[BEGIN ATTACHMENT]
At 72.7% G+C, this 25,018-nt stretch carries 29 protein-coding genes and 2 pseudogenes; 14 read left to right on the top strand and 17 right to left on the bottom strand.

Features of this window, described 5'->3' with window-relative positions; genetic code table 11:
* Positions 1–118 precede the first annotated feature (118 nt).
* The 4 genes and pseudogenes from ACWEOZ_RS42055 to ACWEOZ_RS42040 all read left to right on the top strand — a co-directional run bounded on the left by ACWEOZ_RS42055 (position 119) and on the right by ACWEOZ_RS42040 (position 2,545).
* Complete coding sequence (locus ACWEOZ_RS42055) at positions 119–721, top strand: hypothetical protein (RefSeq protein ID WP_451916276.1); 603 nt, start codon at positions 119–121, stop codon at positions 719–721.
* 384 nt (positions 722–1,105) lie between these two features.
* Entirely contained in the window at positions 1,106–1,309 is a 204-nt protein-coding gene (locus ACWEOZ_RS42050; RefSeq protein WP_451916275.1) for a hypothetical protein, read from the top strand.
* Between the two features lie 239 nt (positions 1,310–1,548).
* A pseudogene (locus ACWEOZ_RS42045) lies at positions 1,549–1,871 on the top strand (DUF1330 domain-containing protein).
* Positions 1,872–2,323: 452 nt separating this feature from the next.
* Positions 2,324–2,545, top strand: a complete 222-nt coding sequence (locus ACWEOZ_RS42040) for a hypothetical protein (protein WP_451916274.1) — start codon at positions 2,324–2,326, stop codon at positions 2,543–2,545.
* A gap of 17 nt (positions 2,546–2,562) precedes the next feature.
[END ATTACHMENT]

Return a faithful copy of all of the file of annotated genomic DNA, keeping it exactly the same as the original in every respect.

At 72.7% G+C, this 25,018-nt stretch carries 29 protein-coding genes and 2 pseudogenes; 14 read left to right on the top strand and 17 right to left on the bottom strand.

Features of this window, described 5'->3' with window-relative positions; genetic code table 11:
* Positions 1–118 precede the first annotated feature (118 nt).
* The 4 genes and pseudogenes from ACWEOZ_RS42055 to ACWEOZ_RS42040 all read left to right on the top strand — a co-directional run bounded on the left by ACWEOZ_RS42055 (position 119) and on the right by ACWEOZ_RS42040 (position 2,545).
* Complete coding sequence (locus ACWEOZ_RS42055) at positions 119–721, top strand: hypothetical protein (RefSeq protein ID WP_451916276.1); 603 nt, start codon at positions 119–121, stop codon at positions 719–721.
* 384 nt (positions 722–1,105) lie between these two features.
* Entirely contained in the window at positions 1,106–1,309 is a 204-nt protein-coding gene (locus ACWEOZ_RS42050; RefSeq protein WP_451916275.1) for a hypothetical protein, read from the top strand.
* Between the two features lie 239 nt (positions 1,310–1,548).
* A pseudogene (locus ACWEOZ_RS42045) lies at positions 1,549–1,871 on the top strand (DUF1330 domain-containing protein).
* Positions 1,872–2,323: 452 nt separating this feature from the next.
* Positions 2,324–2,545, top strand: a complete 222-nt coding sequence (locus ACWEOZ_RS42040) for a hypothetical protein (protein WP_451916274.1) — start codon at positions 2,324–2,326, stop codon at positions 2,543–2,545.
* A gap of 17 nt (positions 2,546–2,562) precedes the next feature.